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Tackling Duluth's woes: From shocking to promising

In September 2007, Duluthians were forced to face sobering numbers: The city's poverty rate (15.5 percent) and dropout rate (6.38 percent) were both double the state average. Nearly half the people using a food shelf or soup kitchen were children...

In September 2007, Duluthians were forced to face sobering numbers: The city's poverty rate (15.5 percent) and dropout rate

(6.38 percent) were both double the state average. Nearly half the people using a food shelf or soup kitchen were children. And a hard-to-fathom 44 percent of high school seniors in Duluth drank alcohol before or during school.

If those weren't sufficiently shocking, a first-of-its-kind comprehensive assessment of health and human services needs also reported that one-third of everyone living in Duluth -- nearly 30,000 of us -- was "poor" or "working poor" because wages weren't sufficiently robust to meet basic needs.

A year later, the numbers haven't changed much -- but the community's response to them and attitude about them certainly have. The United Way of Greater Duluth's follow-up Community Impact Report, to be presented at a luncheon today, is packed with evidence that Duluthians not only were shocked by the initial report's findings but also were shocked into action.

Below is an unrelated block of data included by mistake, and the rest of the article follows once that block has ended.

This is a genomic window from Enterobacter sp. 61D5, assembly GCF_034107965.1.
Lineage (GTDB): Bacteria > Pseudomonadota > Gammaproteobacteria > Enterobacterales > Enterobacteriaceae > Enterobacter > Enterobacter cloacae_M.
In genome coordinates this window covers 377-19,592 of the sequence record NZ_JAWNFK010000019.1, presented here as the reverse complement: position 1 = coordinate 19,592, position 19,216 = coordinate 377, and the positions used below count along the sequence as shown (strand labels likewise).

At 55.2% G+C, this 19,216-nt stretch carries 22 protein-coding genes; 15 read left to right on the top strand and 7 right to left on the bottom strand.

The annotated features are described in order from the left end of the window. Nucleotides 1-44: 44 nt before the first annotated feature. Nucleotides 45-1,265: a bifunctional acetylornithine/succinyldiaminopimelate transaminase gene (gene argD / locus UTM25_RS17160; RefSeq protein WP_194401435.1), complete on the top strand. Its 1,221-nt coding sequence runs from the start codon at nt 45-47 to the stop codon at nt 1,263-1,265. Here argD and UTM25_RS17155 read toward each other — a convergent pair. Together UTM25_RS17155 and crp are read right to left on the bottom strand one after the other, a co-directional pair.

More than 300 organizations, institutions, government bodies, everyday Duluthians and others -- everyone from AFSCME to the YWCA -- lined up and formed partnerships to tackle homelessness, illiteracy, a lack of access to health care, poverty and other identified shortcomings.

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"Our community has issues, but there are a lot of things happening" now to address them, United Way President Paula Reed told the News Tribune editorial page yesterday. "There is just a ton going on."

Enough to fill the 44-page follow-up report. Its many promising stories of budding success include Imagination Library, launched this week and detailed in a story in today's News Tribune. Its goal was to fight illiteracy by putting free books into the hands of 2,300 Duluth-area kids. In two weeks, 1,200 children signed up.

"We're seeing progress like that in every area," said Therese Scherrer of the United Way, which is serving as collaborator, moderator and organizer in tackling problems identified by last year's report.

"When you have little successes along the way it builds momentum," Reed added. "Sometimes it's easy to feel like things aren't moving fast enough, [but] I think progress takes time. ... Have we made some baby steps? Absolutely."

So much more needs to be done. It's far too early even to suggest that Duluth has turned a corner on any of the identified problems. The whole community must ensure that momentum isn't lost and that progress continues -- enough to fill another update report next year.

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